I’ve been cleaning up a lot of projects lately, and one of the things that I really needed to get sorted out was build scripts for everything so that I had a repeatable way of obtaining correct binary builds of all of my dependencies. Typically I would use msbuild or NAnt to define how the code should be built, but I already had Visual Studio project files for the projects in question and I wanted them to be resilient to having the project files messed with in Visual studio.

Since Visual Studio project files are just custom msbuild definitions supplied by Microsoft, we can build them with msbuild on the commandline. I didn’t want to do any custom tweaking of the files themselves, since I’ve had issues with losing my changes when someone decided to mess with the project file. What I really want out of the project file is the list of the files that need to be built. In the future I’m thinking about devising a way to create a wrapper msbuild project that looks at the parts of the Visual Studio file for the source file list and dependencies and defines its own build targets, but I’m too busy to try to get that working for now.

I’ve had all sorts of issues with trying to tweak msbuild files. Microsoft really came up with a powerful build system, but unfortunately it is hamstrung when trying to work with Visual studio. Some things I wanted to do in the past included getting a version number from the Assemblyinfo.cs file. This turned into a fiasco because of a silly limitation in the scope of property variables within the build targets.

After all of this fiddling I have come to the conclusion that, at least for now, the best way to get msbuild to build a Visual Studio project in a particular way is to manhandle the property settings on the commandline when calling msbuild.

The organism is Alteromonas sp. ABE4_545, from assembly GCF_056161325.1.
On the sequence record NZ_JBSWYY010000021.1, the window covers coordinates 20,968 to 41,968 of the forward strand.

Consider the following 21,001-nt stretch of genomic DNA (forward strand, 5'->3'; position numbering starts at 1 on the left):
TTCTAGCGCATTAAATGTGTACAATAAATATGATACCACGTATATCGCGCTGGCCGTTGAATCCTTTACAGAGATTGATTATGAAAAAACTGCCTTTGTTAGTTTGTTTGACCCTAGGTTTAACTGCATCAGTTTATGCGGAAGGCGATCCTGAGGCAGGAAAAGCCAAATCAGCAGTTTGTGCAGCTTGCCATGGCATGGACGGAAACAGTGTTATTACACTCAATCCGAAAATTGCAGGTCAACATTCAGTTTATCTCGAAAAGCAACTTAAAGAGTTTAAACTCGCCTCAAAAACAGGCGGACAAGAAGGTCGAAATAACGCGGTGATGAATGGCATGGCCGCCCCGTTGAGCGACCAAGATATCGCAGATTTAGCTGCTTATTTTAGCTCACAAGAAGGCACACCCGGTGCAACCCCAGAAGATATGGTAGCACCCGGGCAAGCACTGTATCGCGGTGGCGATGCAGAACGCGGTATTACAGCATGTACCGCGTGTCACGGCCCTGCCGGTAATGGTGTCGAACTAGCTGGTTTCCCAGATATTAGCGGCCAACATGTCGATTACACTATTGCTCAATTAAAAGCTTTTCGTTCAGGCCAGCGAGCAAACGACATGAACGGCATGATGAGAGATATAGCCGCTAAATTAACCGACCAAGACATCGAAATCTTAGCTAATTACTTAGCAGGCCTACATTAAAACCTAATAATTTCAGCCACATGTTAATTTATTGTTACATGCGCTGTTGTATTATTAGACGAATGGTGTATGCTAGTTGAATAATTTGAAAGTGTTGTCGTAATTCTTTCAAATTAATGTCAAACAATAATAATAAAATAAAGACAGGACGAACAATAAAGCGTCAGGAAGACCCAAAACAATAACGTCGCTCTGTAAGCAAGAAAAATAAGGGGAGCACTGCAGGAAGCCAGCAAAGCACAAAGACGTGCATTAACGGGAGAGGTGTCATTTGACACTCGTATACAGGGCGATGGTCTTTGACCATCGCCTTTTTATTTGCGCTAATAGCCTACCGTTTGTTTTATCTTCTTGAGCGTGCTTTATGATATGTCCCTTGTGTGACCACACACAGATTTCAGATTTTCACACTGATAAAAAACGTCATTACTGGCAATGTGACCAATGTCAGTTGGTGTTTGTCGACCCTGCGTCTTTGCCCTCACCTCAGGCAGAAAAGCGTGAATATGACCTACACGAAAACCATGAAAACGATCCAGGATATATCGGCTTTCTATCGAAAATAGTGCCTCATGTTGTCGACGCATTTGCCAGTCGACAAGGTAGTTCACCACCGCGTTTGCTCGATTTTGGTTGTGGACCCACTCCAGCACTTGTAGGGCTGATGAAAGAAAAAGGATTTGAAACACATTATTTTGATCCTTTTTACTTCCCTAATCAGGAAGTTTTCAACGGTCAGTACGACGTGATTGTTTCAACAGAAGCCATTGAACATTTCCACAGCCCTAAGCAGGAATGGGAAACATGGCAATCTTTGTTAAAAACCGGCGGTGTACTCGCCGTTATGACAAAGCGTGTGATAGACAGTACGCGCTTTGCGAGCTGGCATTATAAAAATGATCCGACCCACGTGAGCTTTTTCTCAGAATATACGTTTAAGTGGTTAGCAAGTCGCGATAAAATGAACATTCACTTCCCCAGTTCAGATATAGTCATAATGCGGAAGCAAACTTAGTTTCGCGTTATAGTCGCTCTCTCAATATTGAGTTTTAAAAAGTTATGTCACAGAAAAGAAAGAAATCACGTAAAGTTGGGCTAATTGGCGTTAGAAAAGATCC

Here is a sample batch file that I use to call msbuild. I want to set the .NET framework version and project configuration (debug/release) along with assertion of some conditional compilation flags used to generate different targeted versions of the code (CRM 4/CRM 2011):

set msbuild=C:\Windows\Microsoft.NET\Framework64\v4.0.30319\MSBuild.exe
set PointVersion=1.0.0
set outpathprop=/property:OutputPath=..\release\%PointVersion%\3.5

%msbuild% ^
    /property:Configuration=Debug ^
    /property:TargetFrameworkVersion=v3.5 ^
    %outpathprop%\CRM4\Debug ^
    /p:DefineConstants="CRM4" ^

You can see that I set the output path to include the release version number and the framework version. I could parameterize this even further, but that’s an exercise I’ll leave to the reader or until I refine this technique next time around. Notice that I define a constant called ‘CRM4’ which is responsible for triggering some #ifdefs in the code that include CRM4-specific code. The beauty of this script is that now I can just add a section for each configuration that I need to build, run it once and I’ve got all the debug and release configurations of both CRM4 and 2011 versions of my project.

The file layout that I’ve chosen is:


Effectively, this build script controls the versioning of the build. I got tired of trying to do this by reading Assemblyinfo.cs, but we’ll have to deal with this if we want to build a signed assembly.

The advantage of having a consistent folder structure is that we can now put the built artifacts into an assembly cache and use a dependency management script to copy them to a local lib\ folder under the project directory. We can manage multiple versions of the same assembly and not get completely confused as to which version we are referencing in the project. Let me know about your quick-and-dirty build techniques in the comments!